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Ripon starts bid for foundation status

RIPON college, the secondary modern at the centre of an anti-selection campaign, is poised to leave local authority control.

Governors at the school, which controversially opposed moves to end the 11-plus at neighbouring Ripon Grammar school, have unanimously given their backing to a bid for foundation status. Formal consultations will now begin.

They believe they will be able to spend their budget more efficiently and have more say over employing staff. But they are also critical of North Yorkshire County Council's relationship with schools.

This is the first year that local authority maintained schools have had the opportunity to become foundation schools. Several are understood to be pursuing a move, but none has yet lodged a formal bid.

Ripon is thought to be among the most advanced. Governors expect to make a final decision in September after hearing the views of parents, neighbouring and feeder schools, and councillors. The changeover would take place in April next year.

The grammar school - which stands across the road from the secondary modern - is the only one in the country to have so far faced a vote on ending selection. The college, which recently won technology college status, combined with its neighbour to fight for the status quo. The pro-selection lobby won the ballot two-to-one on a 75 per cent turnout.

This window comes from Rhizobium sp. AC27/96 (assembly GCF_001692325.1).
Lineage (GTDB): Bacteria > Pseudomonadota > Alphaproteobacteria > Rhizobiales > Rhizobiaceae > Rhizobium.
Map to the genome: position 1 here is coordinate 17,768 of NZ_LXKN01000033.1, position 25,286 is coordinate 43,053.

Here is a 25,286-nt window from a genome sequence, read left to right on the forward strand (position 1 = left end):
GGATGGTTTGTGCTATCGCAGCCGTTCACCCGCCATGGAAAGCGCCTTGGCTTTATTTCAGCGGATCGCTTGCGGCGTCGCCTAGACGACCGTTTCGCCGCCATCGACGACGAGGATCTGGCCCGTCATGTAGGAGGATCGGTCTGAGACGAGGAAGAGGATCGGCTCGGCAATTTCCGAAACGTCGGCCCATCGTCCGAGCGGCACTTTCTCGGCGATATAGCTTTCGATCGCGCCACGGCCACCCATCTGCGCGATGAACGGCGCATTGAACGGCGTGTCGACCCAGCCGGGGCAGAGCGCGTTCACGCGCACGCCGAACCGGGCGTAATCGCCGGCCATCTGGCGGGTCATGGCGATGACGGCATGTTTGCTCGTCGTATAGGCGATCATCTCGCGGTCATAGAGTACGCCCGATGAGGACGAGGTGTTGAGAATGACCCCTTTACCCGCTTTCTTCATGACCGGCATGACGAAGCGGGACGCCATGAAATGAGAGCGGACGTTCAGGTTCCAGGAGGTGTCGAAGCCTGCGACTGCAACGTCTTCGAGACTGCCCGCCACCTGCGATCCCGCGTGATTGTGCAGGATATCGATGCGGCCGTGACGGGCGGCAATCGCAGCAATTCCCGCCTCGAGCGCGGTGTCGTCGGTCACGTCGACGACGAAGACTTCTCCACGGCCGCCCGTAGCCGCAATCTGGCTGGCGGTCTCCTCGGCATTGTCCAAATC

The school has a huge and growing community college which takes in some 4,000 adult learners, runs youth services and has 200 part-time, non-teaching staff. It is also leading on several projects in a pound;3.3 million regeneration grant won by the town.

Headteacher Paul Lowery says: "Foundation status would give us greater flexibility in the appointment and deployment of staff. We want to be able to manage our own premises as a business, rather than running it as a local authority school. We would be setting our own rates for renting out premises for various community functions.

"At the moment, if you want anything done, you sit on the local authority waiting list for a very long time and at the end of it, it still doesn't get done."

Mr Lowery was also critical of the council for not consulting schools - particularly over changes to admissions policy. As a foundation school, the college will have control over its own admissions policy and North Yorks will have to consult it over changes at its neighbours.

But he said there were no plans to change the college's admissions policy or to select the 10 per cent it is entitled to as a technology college.

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